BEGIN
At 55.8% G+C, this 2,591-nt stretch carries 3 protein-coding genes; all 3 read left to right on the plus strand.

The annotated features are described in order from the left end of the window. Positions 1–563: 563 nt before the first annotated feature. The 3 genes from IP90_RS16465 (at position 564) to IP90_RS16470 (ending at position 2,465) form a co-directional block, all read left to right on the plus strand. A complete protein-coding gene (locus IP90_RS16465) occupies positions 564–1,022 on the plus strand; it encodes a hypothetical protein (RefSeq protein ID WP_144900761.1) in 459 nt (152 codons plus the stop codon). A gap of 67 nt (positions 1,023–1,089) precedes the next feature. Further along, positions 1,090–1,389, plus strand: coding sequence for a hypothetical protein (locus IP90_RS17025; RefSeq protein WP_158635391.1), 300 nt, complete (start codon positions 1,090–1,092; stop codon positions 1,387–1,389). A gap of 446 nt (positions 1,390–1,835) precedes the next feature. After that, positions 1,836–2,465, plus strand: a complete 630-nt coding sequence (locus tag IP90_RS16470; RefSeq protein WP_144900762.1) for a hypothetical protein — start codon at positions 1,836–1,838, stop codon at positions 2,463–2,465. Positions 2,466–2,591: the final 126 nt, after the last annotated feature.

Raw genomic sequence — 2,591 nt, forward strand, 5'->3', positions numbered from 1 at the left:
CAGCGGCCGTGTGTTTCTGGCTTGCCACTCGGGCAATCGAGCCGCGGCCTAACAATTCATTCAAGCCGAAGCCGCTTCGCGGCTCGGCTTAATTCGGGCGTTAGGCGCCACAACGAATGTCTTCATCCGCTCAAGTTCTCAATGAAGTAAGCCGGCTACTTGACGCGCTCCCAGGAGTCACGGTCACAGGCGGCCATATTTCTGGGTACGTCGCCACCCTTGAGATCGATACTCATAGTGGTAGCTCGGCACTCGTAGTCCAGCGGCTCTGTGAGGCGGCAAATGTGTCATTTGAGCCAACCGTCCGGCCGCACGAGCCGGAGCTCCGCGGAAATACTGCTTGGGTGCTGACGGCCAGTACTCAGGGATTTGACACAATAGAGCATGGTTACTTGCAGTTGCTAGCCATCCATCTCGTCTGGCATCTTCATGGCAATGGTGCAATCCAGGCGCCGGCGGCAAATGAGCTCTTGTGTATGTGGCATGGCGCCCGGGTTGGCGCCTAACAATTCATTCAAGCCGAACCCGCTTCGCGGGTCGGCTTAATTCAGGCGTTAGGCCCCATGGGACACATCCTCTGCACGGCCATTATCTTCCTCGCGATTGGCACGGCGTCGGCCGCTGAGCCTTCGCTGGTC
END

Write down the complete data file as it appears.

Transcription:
At 55.8% G+C, this 2,591-nt stretch carries 3 protein-coding genes; all 3 read left to right on the plus strand.

The annotated features are described in order from the left end of the window. Positions 1–563: 563 nt before the first annotated feature. The 3 genes from IP90_RS16465 (at position 564) to IP90_RS16470 (ending at position 2,465) form a co-directional block, all read left to right on the plus strand. A complete protein-coding gene (locus IP90_RS16465) occupies positions 564–1,022 on the plus strand; it encodes a hypothetical protein (RefSeq protein ID WP_144900761.1) in 459 nt (152 codons plus the stop codon). A gap of 67 nt (positions 1,023–1,089) precedes the next feature. Further along, positions 1,090–1,389, plus strand: coding sequence for a hypothetical protein (locus IP90_RS17025; RefSeq protein WP_158635391.1), 300 nt, complete (start codon positions 1,090–1,092; stop codon positions 1,387–1,389). A gap of 446 nt (positions 1,390–1,835) precedes the next feature. After that, positions 1,836–2,465, plus strand: a complete 630-nt coding sequence (locus tag IP90_RS16470; RefSeq protein WP_144900762.1) for a hypothetical protein — start codon at positions 1,836–1,838, stop codon at positions 2,463–2,465. Positions 2,466–2,591: the final 126 nt, after the last annotated feature.

Raw genomic sequence — 2,591 nt, forward strand, 5'->3', positions numbered from 1 at the left:
CAGCGGCCGTGTGTTTCTGGCTTGCCACTCGGGCAATCGAGCCGCGGCCTAACAATTCATTCAAGCCGAAGCCGCTTCGCGGCTCGGCTTAATTCGGGCGTTAGGCGCCACAACGAATGTCTTCATCCGCTCAAGTTCTCAATGAAGTAAGCCGGCTACTTGACGCGCTCCCAGGAGTCACGGTCACAGGCGGCCATATTTCTGGGTACGTCGCCACCCTTGAGATCGATACTCATAGTGGTAGCTCGGCACTCGTAGTCCAGCGGCTCTGTGAGGCGGCAAATGTGTCATTTGAGCCAACCGTCCGGCCGCACGAGCCGGAGCTCCGCGGAAATACTGCTTGGGTGCTGACGGCCAGTACTCAGGGATTTGACACAATAGAGCATGGTTACTTGCAGTTGCTAGCCATCCATCTCGTCTGGCATCTTCATGGCAATGGTGCAATCCAGGCGCCGGCGGCAAATGAGCTCTTGTGTATGTGGCATGGCGCCCGGGTTGGCGCCTAACAATTCATTCAAGCCGAACCCGCTTCGCGGGTCGGCTTAATTCAGGCGTTAGGCCCCATGGGACACATCCTCTGCACGGCCATTATCTTCCTCGCGATTGGCACGGCGTCGGCCGCTGAGCCTTCGCTGGTC